Politics of water is all going down the plug hole
Published 01/08/2015 | 02:30
There were echoes of the electronic voting machines debacle this week with yet another twist in the Irish Water saga.
This time it was an unwelcome but not wholly unexpected report from Eurostat declaring that the cost of Irish Water had to remain on the State balance sheet. The company had failed the so-called "market corporation test". Households were not paying an economically significant contribution to the true cost of water. The cost of funding the €5.5bn investment programme into Irish Water to 2021 will be largely borne by the State. The level of Government control of the utility via board appointments and control of pricing was also criticised. Eurostat saw Irish Water for what it is, essentially an expensive State-funded quango.
Finance Minister Michael Noonan played it down; it wouldn't affect the October Budget. But there was no hiding the blushes and disappointment of the Government parties. In retrospect, it was probably delusional on the Government's part to attempt to decouple it from the State as an independent body, given all the backsliding on charges which would have allowed it to be commercially viable and independent.
From the very beginning, Irish Water was accident prone and a cause of discord between the Coalition parties. The original mistake was failing to make the case for conservation and quality of water as a finite resource.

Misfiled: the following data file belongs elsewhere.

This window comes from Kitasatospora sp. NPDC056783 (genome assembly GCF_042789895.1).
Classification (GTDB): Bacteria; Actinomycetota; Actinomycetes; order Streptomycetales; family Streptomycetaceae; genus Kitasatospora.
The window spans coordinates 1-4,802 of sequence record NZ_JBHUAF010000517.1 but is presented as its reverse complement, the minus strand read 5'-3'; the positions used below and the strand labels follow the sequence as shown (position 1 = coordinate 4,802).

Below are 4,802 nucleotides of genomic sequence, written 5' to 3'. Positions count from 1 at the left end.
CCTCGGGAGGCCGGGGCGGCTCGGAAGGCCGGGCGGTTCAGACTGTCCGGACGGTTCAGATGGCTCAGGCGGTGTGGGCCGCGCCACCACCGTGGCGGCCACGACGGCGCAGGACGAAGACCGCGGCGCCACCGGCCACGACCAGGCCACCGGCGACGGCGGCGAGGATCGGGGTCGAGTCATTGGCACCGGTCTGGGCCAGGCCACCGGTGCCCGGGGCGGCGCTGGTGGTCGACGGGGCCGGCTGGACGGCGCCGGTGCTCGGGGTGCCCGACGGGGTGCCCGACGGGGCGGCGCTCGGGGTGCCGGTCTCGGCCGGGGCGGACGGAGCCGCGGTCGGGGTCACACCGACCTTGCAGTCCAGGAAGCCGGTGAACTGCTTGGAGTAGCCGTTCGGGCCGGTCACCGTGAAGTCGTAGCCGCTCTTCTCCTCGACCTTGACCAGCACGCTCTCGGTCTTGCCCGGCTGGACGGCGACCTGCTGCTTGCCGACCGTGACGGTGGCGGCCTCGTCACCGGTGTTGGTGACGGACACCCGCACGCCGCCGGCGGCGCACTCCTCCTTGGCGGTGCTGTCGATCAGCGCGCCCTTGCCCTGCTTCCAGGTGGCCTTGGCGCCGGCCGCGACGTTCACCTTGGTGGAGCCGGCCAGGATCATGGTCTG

Instead, the narrative was allowed to develop that water charges and the establishment of the new utility was yet another measure required in the context of the bailout and cutbacks in public services. The Government failed to get across the message that all over Europe citizens pay for water on a metered basis without controversy, based on an established conservation principle of the "polluter pays."
Former FG Environment Minister Phil Hogan set up the new utility but was safely ensconced in his EU Commissioner's chair before the proverbial hit the fan.
The first sign of real trouble was when Irish Water CEO John Tierney revealed that millions had been spent on consultants in the first year. Large salaries and a bonus culture added fuel to public anger, even for those who agreed in principle with paying for water. But for those with ideological objections to water charges, the administrative shambles and profligacy was manna from heaven.
Irish Water became the lightning rod for visceral public unrest with violent protest marches and attacks on the workers installing water meters. Few will forget the unprecedented scale of civil unrest and anger which dominated the local European and by- elections.
Despite concessions such as capping the charge and a €100 refund designed by Labour Environment Minister Alan Kelly, the anti- water campaign has continued. The non-payment by so many of the first water bills is evidence that the campaign still has traction.
While not as electorally damaging for Fine Gael, the whole thing has been disastrous for the Labour Party, who are shedding votes to the combined leftist opposition. The latest poll indicates the Independents as a group are at 31pc, higher than any other party,